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Photo Credits: Josh Marshall at PMTO Studios

The opinions in this feature solely reflect the opinions of Eric Scherer.  

They in no way purport to represent HIT Entertainment. 

Any opinions expressed in this feature are those of Eric Scherer alone and do not necessarily reflect the opinion of Sodor Island Fansite or HIT Entertainment.


If you had told me as a child (actually, if you had told me a year ago) that at 25, I would be giving stage directions to the woman that created the television series that made up most of my childhood, I would have rolled my eyes and said you were insane. There is no way that Britt Allcroft would have time in her schedule to even recognize my crazy bald self. Even if she did, I would end up embarrassing myself and making a complete fool out of all of the people around me. I am very pleased to report that this is nowhere even close to what happened.


As a child, Thomas played an important role in my younger years. In fact, it was with the assistance of Bill and Ben ERTL toys that I was potty trained. My mother thought they would be a great incentive. Little did she know the crazy train-obsessed child she had created. From there, the collection continued (as did my love) for Thomas and Friends, Shining Time Station, and reading all of the wonderful stories. Before moving to Florida, the last item we bought prior to heading down was the complete collection of the Reverend’s stories. In 2000, I was definitely on the older end of the children that saw Thomas and the Magic Railroad in theaters, but nevertheless I enjoyed the experience and being able to spend time with my family.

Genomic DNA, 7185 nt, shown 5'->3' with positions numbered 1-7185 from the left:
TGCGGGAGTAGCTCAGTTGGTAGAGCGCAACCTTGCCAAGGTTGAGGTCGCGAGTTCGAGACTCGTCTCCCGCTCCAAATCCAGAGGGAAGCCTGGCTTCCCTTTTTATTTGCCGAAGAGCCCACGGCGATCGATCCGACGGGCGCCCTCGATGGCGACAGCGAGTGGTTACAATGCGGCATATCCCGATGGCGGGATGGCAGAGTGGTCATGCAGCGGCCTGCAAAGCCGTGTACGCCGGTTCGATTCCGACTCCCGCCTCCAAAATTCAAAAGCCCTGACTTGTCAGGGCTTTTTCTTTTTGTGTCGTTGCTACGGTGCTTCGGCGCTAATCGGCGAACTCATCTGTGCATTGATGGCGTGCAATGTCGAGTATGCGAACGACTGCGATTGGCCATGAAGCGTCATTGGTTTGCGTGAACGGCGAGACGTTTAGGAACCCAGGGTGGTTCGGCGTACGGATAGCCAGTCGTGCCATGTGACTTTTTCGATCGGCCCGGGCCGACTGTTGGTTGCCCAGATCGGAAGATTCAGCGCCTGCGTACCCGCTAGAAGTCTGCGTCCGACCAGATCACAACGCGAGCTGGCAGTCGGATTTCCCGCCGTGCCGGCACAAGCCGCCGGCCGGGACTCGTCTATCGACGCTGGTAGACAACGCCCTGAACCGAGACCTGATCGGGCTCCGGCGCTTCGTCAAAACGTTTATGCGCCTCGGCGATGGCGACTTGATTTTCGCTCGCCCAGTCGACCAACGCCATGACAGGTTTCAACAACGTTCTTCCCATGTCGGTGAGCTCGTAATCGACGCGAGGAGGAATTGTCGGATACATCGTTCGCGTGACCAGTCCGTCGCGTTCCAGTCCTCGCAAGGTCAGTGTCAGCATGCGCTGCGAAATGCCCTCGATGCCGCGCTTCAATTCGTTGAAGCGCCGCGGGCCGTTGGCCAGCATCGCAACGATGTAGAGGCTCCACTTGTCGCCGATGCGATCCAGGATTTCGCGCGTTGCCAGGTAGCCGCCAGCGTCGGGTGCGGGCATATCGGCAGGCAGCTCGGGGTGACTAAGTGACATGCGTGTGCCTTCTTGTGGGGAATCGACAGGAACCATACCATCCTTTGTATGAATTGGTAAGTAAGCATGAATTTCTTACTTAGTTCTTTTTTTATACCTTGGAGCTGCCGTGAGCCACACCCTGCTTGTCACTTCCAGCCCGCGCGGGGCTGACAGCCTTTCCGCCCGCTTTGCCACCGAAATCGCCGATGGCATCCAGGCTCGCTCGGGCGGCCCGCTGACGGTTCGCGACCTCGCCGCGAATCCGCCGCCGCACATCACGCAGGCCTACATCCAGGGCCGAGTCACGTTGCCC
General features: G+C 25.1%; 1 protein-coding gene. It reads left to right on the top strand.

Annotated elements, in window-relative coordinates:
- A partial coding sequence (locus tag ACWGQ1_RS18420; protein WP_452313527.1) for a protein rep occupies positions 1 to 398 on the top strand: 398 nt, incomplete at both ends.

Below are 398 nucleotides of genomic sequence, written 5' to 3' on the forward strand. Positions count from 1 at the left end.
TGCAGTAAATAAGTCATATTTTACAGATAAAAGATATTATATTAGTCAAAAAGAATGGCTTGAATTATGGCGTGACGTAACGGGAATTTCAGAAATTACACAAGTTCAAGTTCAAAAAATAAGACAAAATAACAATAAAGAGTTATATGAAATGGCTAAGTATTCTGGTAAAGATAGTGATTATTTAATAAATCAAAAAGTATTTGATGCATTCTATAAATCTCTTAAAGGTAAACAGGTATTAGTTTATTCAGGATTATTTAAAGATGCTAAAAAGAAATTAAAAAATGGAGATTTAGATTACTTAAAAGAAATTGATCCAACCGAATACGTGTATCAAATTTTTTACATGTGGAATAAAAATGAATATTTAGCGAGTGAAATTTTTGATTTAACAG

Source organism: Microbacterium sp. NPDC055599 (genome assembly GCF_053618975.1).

As the years went by and I grew older, I knew I would become distracted with other life duties: getting a job, finishing school, going to college, etc. I kept Thomas at a distance (and probably for the best as the quality of the episodes had diminished from that point), but I still followed the progression of the series with a significant amount of help from SiF.


In high school, I did a test and adjust phase of my organization, Actors Reaching Out (ARO). Throughout this time, I experimented in seeing what it was like to have a lead in a show, direct, design and construct a set, edit music and video, and basically everything else needed to put a successful production together. For 3 years, I could not construct the organization that I needed and because of that I hit rock bottom. I became very stressed, lost several friends in the process, and could not focus on moving my career forward. It was at this point I decided to move drop everything, transfer schools, obtain a new job, and move out to Orlando where I could start over and have new opportunities.